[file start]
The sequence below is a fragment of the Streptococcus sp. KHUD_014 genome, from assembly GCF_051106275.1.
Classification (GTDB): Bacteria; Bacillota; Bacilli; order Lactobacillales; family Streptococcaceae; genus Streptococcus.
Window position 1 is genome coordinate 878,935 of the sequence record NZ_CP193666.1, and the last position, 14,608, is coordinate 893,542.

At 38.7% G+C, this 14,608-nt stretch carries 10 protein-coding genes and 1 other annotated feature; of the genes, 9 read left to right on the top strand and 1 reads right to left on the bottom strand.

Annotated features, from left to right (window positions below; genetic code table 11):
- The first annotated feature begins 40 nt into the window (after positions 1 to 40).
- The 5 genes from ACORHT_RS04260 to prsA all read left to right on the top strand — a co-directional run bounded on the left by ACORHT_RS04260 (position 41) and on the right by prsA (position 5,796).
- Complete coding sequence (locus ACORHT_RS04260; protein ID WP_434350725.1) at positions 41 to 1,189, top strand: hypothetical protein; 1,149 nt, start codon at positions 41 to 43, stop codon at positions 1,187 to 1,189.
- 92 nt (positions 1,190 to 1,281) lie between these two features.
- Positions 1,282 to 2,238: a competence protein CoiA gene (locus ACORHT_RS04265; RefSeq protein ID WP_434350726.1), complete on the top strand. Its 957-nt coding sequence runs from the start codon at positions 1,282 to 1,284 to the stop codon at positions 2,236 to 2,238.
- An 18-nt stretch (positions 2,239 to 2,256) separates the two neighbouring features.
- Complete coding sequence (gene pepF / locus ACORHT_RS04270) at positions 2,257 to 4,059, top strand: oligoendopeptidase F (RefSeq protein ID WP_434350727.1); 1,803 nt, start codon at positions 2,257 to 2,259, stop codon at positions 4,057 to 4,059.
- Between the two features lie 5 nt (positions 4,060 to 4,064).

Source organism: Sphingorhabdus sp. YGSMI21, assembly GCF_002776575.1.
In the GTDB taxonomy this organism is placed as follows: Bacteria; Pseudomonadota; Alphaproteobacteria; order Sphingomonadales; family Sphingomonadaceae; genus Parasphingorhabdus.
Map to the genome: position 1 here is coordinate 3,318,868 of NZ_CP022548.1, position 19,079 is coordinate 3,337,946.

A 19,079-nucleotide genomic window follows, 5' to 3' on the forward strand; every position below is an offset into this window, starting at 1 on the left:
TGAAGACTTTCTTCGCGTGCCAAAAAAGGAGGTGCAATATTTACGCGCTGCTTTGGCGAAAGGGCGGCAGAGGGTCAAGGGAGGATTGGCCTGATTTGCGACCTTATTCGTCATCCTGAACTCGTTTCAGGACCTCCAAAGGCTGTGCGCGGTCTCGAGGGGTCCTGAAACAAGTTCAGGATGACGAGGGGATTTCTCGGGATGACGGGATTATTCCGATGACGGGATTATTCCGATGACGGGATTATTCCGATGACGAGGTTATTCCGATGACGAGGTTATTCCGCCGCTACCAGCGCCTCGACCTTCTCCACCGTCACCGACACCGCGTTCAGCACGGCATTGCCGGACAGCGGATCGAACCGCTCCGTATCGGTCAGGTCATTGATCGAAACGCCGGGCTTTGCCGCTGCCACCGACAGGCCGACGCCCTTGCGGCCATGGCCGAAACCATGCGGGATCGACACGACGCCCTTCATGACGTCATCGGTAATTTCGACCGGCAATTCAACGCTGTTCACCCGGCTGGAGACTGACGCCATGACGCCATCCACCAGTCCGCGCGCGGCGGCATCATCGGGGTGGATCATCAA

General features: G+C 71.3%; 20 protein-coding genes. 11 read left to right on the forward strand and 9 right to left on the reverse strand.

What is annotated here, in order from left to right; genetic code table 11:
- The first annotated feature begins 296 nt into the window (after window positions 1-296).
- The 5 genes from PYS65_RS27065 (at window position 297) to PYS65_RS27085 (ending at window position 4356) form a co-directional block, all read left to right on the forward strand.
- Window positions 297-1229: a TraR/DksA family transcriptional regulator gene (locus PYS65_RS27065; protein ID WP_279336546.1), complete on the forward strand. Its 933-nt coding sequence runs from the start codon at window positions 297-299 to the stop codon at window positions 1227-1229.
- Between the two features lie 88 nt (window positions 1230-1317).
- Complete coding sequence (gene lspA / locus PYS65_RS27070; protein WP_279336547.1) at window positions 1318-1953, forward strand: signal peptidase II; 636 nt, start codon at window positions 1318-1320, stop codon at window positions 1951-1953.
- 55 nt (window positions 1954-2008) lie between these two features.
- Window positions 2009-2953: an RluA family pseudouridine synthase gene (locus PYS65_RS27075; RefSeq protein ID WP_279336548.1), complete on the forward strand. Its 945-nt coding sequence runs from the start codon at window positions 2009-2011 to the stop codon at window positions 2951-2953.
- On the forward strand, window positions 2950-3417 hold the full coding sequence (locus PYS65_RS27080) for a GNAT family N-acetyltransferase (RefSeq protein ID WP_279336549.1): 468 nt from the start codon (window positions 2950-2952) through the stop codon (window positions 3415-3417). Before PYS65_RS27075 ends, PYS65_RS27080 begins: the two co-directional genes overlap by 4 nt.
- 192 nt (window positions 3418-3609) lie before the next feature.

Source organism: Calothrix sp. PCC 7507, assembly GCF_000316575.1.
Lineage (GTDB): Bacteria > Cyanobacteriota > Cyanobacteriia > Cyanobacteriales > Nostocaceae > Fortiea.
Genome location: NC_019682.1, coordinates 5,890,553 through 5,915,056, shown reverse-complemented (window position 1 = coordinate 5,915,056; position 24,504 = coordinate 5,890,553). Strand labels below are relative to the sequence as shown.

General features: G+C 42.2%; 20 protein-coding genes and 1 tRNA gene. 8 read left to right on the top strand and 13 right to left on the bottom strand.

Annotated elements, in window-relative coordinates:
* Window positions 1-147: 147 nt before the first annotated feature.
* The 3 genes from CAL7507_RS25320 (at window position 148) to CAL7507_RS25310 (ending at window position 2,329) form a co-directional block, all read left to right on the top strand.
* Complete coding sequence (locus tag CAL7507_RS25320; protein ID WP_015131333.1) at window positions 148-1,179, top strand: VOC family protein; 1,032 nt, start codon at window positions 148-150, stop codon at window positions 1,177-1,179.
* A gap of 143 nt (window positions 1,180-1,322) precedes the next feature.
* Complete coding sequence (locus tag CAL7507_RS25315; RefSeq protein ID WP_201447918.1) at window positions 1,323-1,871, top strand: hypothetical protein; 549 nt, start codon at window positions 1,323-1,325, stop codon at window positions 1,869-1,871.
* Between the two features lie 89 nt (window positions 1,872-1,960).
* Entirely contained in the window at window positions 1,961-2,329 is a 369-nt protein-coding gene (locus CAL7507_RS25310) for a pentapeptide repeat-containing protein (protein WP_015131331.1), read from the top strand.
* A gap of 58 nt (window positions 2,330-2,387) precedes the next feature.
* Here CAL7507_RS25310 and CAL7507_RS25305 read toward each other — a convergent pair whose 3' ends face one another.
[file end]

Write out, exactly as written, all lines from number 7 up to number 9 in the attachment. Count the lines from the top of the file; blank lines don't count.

- The 5 genes from ACORHT_RS04260 to prsA all read left to right on the top strand — a co-directional run bounded on the left by ACORHT_RS04260 (position 41) and on the right by prsA (position 5,796).
- Complete coding sequence (locus ACORHT_RS04260; protein ID WP_434350725.1) at positions 41 to 1,189, top strand: hypothetical protein; 1,149 nt, start codon at positions 41 to 43, stop codon at positions 1,187 to 1,189.
- 92 nt (positions 1,190 to 1,281) lie between these two features.